Australia’s central bank considered raising interest rates this month before deciding the case to stand pat was “stronger,” while signaling it’s prepared to tighten further should inflation take too long to return to target.
(Bloomberg) — Australia’s central bank considered raising interest rates this month before deciding the case to stand pat was “stronger,” while signaling it’s prepared to tighten further should inflation take too long to return to target.
At Michele Bullock’s first policy meeting as governor, the Reserve Bank kept rates unchanged amid concerns its 4 percentage points of hikes since May 2022 could slow the economy more sharply than forecast, minutes of the Oct. 3 meeting showed Tuesday. Members pointed to lags in policy transmission while noting the 4.1% cash rate are already having an impact.
Economists and traders latched on to a new sentence in the minutes that said “the board has a low tolerance for a slower return of inflation to target than currently expected.” In response, the currency rose as much as 0.3% against the dollar and yields on the policy-sensitive three-year government bonds jumped 10 basis points to 4.05%.
The minutes “read more hawkishly than the September set,” said Adam Boyton, head of Australian economics at ANZ Banking Group Ltd. “Our view is that a rate rise in November would require an uncomfortably high CPI print, possibly combined with some sign of strength in the labor market.”
Monthly employment data will come out Thursday and the third-quarter inflation report will be released next week. The central bank will also receive its staff’s quarterly update of economic forecasts at the Nov. 7 meeting.
The RBA said in the minutes that the case to raise rates centered on the risk that inflation might prove stickier than anticipated and may not meet the forecast for it to fall back within the 2-3% target by late 2025.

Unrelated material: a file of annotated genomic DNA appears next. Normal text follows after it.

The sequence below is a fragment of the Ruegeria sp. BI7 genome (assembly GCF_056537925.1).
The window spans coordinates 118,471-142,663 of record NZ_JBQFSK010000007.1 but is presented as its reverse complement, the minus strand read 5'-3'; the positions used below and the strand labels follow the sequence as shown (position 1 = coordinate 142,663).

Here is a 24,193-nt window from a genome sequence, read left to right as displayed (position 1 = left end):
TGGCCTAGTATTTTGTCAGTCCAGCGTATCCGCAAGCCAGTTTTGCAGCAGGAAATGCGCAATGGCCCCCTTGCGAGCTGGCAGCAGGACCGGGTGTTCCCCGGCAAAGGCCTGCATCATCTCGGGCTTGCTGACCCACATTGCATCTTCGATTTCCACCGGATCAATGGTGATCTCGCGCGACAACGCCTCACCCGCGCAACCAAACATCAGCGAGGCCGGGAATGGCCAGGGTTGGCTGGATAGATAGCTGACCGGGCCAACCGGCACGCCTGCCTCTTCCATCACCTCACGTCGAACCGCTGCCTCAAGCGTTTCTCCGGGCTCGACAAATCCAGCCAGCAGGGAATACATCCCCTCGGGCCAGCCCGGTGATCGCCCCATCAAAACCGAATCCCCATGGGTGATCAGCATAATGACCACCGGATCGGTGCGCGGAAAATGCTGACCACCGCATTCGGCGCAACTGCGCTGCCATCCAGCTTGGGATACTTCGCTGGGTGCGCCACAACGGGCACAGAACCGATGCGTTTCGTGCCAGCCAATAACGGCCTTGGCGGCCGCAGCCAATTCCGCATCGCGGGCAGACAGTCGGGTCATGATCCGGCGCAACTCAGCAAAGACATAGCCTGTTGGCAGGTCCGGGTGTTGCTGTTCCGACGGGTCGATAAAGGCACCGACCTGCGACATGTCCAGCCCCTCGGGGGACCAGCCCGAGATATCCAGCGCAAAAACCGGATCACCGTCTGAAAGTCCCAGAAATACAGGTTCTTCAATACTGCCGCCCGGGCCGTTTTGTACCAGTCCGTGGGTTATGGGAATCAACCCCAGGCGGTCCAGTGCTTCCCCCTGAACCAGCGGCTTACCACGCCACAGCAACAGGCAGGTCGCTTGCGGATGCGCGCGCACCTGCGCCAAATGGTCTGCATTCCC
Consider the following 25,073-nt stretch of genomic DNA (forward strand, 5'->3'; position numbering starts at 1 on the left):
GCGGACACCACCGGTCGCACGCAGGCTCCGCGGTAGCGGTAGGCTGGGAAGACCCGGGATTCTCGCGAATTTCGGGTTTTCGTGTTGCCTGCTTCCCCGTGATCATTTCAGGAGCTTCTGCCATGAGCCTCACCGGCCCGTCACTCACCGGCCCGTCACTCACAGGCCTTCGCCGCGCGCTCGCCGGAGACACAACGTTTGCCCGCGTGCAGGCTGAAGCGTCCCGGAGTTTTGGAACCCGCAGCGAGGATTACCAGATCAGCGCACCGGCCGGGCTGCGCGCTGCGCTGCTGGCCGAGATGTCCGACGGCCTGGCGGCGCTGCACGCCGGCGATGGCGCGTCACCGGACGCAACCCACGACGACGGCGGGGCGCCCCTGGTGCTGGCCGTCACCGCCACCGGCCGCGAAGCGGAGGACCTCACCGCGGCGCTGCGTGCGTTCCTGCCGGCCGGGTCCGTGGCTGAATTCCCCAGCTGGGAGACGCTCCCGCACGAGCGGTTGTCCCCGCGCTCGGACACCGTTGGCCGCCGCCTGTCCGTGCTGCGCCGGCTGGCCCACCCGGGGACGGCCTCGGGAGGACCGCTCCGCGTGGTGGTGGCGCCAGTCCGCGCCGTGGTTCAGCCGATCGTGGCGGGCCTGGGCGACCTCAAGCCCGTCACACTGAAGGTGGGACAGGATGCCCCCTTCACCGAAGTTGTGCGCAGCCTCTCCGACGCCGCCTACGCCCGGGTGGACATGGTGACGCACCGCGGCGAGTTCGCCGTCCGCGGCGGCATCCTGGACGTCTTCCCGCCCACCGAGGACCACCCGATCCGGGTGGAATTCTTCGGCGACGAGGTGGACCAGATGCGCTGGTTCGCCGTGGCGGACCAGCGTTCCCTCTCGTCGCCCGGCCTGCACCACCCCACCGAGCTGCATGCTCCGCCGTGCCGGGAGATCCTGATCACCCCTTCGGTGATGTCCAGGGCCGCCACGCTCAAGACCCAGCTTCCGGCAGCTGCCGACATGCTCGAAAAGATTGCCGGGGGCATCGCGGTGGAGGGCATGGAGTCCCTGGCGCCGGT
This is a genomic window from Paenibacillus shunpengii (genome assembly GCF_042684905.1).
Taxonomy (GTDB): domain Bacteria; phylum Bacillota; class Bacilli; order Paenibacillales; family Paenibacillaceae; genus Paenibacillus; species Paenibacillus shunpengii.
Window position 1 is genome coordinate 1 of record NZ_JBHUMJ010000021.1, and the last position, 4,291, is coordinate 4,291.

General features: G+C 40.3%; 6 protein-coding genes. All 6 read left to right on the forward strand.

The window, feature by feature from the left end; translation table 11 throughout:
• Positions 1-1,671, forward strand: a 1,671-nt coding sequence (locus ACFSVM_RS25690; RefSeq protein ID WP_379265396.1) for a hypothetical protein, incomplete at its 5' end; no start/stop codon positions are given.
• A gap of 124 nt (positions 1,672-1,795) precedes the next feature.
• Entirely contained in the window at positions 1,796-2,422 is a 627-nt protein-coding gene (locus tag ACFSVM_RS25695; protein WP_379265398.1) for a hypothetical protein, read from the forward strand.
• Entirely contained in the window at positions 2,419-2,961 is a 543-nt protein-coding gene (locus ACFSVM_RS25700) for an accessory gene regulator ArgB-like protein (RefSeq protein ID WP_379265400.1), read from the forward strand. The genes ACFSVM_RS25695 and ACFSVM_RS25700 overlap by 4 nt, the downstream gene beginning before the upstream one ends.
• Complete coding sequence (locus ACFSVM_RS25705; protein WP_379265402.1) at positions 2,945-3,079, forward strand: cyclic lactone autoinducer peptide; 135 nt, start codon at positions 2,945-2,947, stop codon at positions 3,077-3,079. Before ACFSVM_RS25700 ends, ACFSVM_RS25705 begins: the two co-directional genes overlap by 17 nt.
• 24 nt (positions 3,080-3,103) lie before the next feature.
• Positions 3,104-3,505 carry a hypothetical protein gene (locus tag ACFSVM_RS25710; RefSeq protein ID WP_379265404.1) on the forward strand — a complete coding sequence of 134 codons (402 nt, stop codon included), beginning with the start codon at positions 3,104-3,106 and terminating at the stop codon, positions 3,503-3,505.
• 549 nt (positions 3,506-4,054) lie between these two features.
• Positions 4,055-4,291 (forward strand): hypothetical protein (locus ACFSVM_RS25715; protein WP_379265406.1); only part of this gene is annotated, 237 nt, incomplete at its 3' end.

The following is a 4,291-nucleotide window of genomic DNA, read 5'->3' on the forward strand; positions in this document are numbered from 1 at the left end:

Several eye-catching lines, including “low tolerance” for persistent inflation “sparked the Aussie bounce, especially given that these were the first minutes under a new governor,” said Sean Callow, a senior strategist at Westpac Banking Corp. in Sydney. “Markets have become accustomed to very familiar phrases in the minutes that didn’t indicate a serious threat to hike again.”
Australia’s job market remains tight with unemployment hovering in a 3.4-3.7% range over the past year. Other readings on the economy point to a reasonable impulse with business conditions showing ongoing resilience and job vacancies remaining high. The residential property market has also unexpectedly rebounded strongly this year.
Members “noted that while rising housing prices alone would not warrant tighter policy, the associated rise in household wealth could support consumption by more than currently assumed, especially if housing turnover were to pick up more quickly than expected,” the RBA said.
“The rise in housing prices could also be a signal that the current policy stance was not as restrictive as had been assumed.”
Policymakers, however, concluded that the case to hold was the “stronger one” as they assess the impact of their tightening campaign so far. The board also highlighted that “the labor market had reached a turning point and the challenges in the Chinese economy could lead to slower growth in Australia if not contained.”
–With assistance from Matthew Burgess and Masaki Kondo.
(Adds market reaction, comment from economist, FX strategist.)
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